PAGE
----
The Campaigns of the Seventeenth Maine

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Short & Loring, 1866 - Electronic book - 333 pages
 

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Page 154 - There was a sound of revelry by night, And Belgium's capital had gathered then Her Beauty and her Chivalry, and bright The lamps shone o'er fair women and brave men ; A thousand hearts beat happily ; and when Music arose with its voluptuous swell, Soft eyes looked love to eyes which spake again, And all went merry as a marriage bell...
Page 82 - But spare your country's flag," she said. A shade of sadness, a blush of shame Over the face of the leader came; The nobler nature within him stirred To life at that woman's deed and word : "Who touches a hair of yon gray head Dies like a dog! March on!
Page 81 - UP from the meadows rich with corn, Clear in the cool September morn, The clustered spires of Frederick stand Green-walled by the hills of Maryland.
Page 81 - Over the mountains winding down, Horse and foot, into Frederick town. Forty flags with their silver stars, Forty flags with their crimson bars, Flapped in the morning wind : the sun Of noon looked down, and saw not one. Up rose old Barbara Frietchie then, Bowed with her fourscore years and ten ; Bravest of all in Frederick town, She took up the flag the men hauled down ; In her attic window the staff she set, To show that one heart was loyal yet. Up the street came the rebel tread, Stonewall Jackson...
Page 83 - Barbara Frietchie's work is o'er, And the Rebel rides on his raids no more. Honor to her! and let a tear Fall, for her sake, on Stonewall's bier. Over Barbara Frietchie's grave Flag of Freedom and Union, wave! Peace and order and beauty draw Round thy symbol of light and law; And ever the stars above look down On thy stars below in Frederick town! What the Birds Said The birds against the April wind Flew northward, singing as they flew; They sang, "The land we leave behind Has swords for corn-blades,...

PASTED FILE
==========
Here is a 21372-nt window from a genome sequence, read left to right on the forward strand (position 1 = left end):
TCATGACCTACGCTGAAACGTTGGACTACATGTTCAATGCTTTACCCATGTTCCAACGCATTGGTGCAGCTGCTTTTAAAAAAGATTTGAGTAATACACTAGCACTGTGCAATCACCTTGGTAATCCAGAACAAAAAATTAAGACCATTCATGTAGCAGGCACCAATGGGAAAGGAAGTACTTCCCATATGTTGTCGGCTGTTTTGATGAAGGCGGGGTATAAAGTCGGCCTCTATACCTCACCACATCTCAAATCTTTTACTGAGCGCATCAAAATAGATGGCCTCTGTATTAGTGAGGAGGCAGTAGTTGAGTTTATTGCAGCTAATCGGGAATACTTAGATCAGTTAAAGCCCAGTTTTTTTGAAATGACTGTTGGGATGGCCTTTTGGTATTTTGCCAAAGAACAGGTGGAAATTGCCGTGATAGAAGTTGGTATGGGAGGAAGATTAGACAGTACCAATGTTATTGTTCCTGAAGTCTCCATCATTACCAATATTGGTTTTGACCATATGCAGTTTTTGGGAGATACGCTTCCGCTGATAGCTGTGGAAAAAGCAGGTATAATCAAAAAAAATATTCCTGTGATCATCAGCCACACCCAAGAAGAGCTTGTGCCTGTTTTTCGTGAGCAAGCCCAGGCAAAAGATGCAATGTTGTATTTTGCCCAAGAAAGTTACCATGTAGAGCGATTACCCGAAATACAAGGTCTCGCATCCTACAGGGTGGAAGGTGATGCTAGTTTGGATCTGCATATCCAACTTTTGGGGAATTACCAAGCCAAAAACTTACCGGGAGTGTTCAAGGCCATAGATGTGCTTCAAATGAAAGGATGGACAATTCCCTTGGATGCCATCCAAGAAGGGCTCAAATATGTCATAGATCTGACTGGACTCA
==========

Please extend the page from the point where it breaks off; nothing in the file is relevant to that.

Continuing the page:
Page 155 - The King of France, with twenty thousand men, Marched up the hill, and then marched down again.
Page 83 - Washington, November 5, 1862. By direction of the President, it is ordered that Major-General McClellan be relieved from the command of the Army of the Potomac, and that Major-General Burnside take the command of that army.
Page 81 - Fair as a garden of the Lord To the eyes of the famished rebel horde, On that pleasant morn of the early fall, When Lee marched over the mountain-wall — Over the mountains, winding down, Horse and foot, into Frederick town. Forty flags with their silver stars, Forty flags with their crimson bars, Flapped in the morning wind ; the sun Of noon looked down, and saw not one.
Page 52 - It is with heartfelt satisfaction, that the Commanding General announces to the army, that the operations of the last three days have determined that our enemy must either ingloriously fly, or come out from behind his defences, and give us battle on our own ground, where certain destruction awaits him.
Page 82 - Shoot, if you must, this old gray head, But spare your country's flag,

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